MEDIEVAL SQUARES, COLORFUL STREETS AND QUIRKY MUSEUMS... IN ZAGREB.
Begin your tour of Zagreb in the main square, Trg Bana Jelačića, picking up a free map at the Tourist Information Center. The city center can be divided into two parts: medieval Gornji Grad and 19th-century Donji Gard - we’ll explore the former today and the latter tomorrow.
Head towards Gornji Grad , passing through Dolac, the city’s open-air market, known as the 'Belly of Zagreb'. Lined with stalls selling fresh local seasonal produce, it’s the capital’s most colorful shopping venue - expect cherries, strawberries, artichokes and asparagus in spring. Behind the market rise the twin steeples of the cathedral, dating from the 12th century but reconstructed and extended many times over the years since.
Proceed to Kamenita Vrata, a quaint medieval stone gate, and follow a winding cobbled street to arrive at St. Mark's Church, with its distinctive red-white-and-blue tiled roof, and the neighboring Croatian parliament, Sabor.
Nearby, visit the Meštrović Atelier, the former home and studio of Croatia’s finest 20th-century sculptor, Ivan Meštrović. His sculptures, in bronze, wood and marble, are well worth seeing. Afterwards, walk down Tkalčićeva, a car-free cobbled street lined with busy cafes and informal restaurants, where you can have lunch.
For many visitors, Zagreb’s top attraction is the Museum of Broken Relationships. Each exhibit is a memento from a love story that went wrong, and is accompanied by a short text explaining its significance. The overall result is a tender, thought-provoking and at times amusing look into the mysteries of the heart.
For dinner, feast on local specialities such as pečena patka sa mlincima (duck with baked pasta) and štrukli (cheese dumplings), then head to a concert. Zagreb venues attract world-class performers - New Zealand jazz pianist Alan Broadbent, Italian composer-conductor Ennio Morricone and British alternative rock bands Franz Ferdinand and Placebo will all play here in 2015.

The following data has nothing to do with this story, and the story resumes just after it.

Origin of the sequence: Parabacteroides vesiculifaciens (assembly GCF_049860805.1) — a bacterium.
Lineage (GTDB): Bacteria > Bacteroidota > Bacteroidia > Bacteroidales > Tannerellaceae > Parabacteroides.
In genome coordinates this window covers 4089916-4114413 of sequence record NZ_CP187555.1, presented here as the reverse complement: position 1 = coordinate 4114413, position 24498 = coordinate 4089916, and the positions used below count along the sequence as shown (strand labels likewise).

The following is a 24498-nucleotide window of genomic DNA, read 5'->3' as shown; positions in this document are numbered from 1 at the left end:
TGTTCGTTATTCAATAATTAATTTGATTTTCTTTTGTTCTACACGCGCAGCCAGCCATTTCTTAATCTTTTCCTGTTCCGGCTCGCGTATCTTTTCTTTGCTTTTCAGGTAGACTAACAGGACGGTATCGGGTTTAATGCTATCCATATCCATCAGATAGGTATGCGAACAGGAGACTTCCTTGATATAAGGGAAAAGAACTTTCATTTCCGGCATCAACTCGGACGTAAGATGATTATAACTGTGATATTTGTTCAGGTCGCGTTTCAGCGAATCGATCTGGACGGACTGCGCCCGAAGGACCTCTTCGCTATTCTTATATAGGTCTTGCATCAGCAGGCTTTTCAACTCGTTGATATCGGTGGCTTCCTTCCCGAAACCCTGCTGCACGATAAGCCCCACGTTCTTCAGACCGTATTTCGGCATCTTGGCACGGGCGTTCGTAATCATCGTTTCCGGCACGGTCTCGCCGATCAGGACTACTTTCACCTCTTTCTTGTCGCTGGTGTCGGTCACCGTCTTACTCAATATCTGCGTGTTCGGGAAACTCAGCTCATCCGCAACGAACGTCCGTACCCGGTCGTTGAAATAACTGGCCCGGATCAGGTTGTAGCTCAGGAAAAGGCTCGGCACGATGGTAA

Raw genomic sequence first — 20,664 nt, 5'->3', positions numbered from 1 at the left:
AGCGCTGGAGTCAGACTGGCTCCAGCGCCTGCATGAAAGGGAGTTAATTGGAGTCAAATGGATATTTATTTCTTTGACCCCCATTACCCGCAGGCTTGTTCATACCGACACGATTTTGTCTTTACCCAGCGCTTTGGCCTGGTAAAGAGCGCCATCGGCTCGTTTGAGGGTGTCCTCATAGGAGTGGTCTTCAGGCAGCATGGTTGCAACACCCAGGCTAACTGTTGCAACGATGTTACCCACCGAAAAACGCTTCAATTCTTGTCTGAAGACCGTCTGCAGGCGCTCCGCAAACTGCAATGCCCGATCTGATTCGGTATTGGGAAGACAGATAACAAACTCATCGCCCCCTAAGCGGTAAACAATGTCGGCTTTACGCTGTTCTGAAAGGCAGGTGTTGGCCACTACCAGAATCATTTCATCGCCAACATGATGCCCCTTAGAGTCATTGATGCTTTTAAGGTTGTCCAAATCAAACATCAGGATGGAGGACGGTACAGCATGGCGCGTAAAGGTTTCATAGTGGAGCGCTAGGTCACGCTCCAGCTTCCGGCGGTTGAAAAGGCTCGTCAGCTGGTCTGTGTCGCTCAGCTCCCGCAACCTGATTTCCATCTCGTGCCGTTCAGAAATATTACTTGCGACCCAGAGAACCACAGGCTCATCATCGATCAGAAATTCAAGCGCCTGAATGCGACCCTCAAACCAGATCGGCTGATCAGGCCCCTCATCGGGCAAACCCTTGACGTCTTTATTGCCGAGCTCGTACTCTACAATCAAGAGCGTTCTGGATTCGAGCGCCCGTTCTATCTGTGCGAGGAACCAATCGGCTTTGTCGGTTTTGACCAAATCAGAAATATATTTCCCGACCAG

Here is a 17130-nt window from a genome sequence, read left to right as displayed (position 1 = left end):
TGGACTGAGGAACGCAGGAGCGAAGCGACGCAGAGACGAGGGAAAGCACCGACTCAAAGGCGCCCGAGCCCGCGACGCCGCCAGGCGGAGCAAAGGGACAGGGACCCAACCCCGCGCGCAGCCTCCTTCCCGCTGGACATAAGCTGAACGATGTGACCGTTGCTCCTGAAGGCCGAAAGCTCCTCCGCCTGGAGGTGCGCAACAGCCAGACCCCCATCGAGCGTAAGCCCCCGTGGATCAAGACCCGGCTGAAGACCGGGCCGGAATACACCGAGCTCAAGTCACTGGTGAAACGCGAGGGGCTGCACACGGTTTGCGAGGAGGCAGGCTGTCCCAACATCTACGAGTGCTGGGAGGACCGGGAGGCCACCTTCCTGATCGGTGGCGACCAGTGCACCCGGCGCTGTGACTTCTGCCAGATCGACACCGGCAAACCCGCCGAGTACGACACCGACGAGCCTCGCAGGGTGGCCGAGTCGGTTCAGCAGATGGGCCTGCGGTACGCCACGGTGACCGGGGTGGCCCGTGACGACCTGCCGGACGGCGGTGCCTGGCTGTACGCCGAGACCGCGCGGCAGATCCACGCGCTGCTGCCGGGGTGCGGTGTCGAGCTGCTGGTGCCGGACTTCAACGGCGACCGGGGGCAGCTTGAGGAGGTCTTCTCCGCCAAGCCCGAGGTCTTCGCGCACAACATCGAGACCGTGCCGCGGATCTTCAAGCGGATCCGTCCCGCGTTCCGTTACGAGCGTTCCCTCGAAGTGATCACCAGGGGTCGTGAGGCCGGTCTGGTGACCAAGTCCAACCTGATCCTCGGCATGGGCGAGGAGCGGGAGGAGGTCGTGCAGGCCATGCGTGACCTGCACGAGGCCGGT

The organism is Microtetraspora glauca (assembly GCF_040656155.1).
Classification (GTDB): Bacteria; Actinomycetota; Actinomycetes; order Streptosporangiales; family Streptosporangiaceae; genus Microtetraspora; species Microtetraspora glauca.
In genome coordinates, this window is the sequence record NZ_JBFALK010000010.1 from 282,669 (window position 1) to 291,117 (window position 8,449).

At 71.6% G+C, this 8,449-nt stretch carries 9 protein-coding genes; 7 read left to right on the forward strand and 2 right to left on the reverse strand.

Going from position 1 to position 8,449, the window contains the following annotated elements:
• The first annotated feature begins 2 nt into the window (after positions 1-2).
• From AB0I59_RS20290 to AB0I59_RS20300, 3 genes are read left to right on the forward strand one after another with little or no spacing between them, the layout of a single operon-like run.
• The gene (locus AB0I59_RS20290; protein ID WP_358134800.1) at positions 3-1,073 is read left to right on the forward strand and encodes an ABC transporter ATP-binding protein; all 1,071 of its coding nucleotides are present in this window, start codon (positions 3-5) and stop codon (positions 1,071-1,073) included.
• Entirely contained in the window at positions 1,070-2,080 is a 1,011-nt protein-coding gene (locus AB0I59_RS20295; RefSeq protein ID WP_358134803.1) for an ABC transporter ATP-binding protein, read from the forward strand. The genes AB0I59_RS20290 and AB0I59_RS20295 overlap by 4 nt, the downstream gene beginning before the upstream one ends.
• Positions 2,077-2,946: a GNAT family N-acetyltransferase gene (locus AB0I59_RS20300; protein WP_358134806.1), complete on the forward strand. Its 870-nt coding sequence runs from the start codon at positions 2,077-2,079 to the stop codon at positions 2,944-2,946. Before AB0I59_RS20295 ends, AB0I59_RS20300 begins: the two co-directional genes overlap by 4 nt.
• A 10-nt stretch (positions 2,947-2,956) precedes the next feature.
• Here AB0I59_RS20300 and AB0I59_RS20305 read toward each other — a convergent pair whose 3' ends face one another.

Inventor Nikola Tesla originated from Croatia - you can learn about him at the Technical Museum. Every Sunday at 11:30am they stage a 20-minute demonstration, showcasing Tesla’s discoveries, involving turbines, electromagnetic induction and transformers. The museum also displays cars, steam engines, planes and mining equipment, and is home to a planetarium.
A 20-minute walk brings you to the train station, dating from 1892 – James Bond fans might recognise it from the 1963 film, From Russia with Love. Next door stands the capital’s most prestigious hotel, the Esplanade, built for travellers on the Orient Express and opened in 1925. Guests as diverse as Louise Armstrong, Queen Elizabeth II, Shakira and David Beckham have passed through its elegant Art Deco marble lobby.
On the green square in front of the station, you’ll find the Modern Art Gallery. Its excellent permanent exhibition includes works by Croatian artists – big bold-colored oil paintings, imposing sculptures and quirky installations from the 19th and 20th centuries.
Also close to the station, check out the Botanical Garden, known for its ponds and exotic planting – the magnolia trees should be in flower in spring.
Round off your weekend with dinner in the romantic Gornji Grad. To get there, ride the cable-car from Ilica up to the 13th-century Lotrščak Tower, and enjoy amazing views over the city from Strossmayer Promenade before heading to the restaurant of your choice.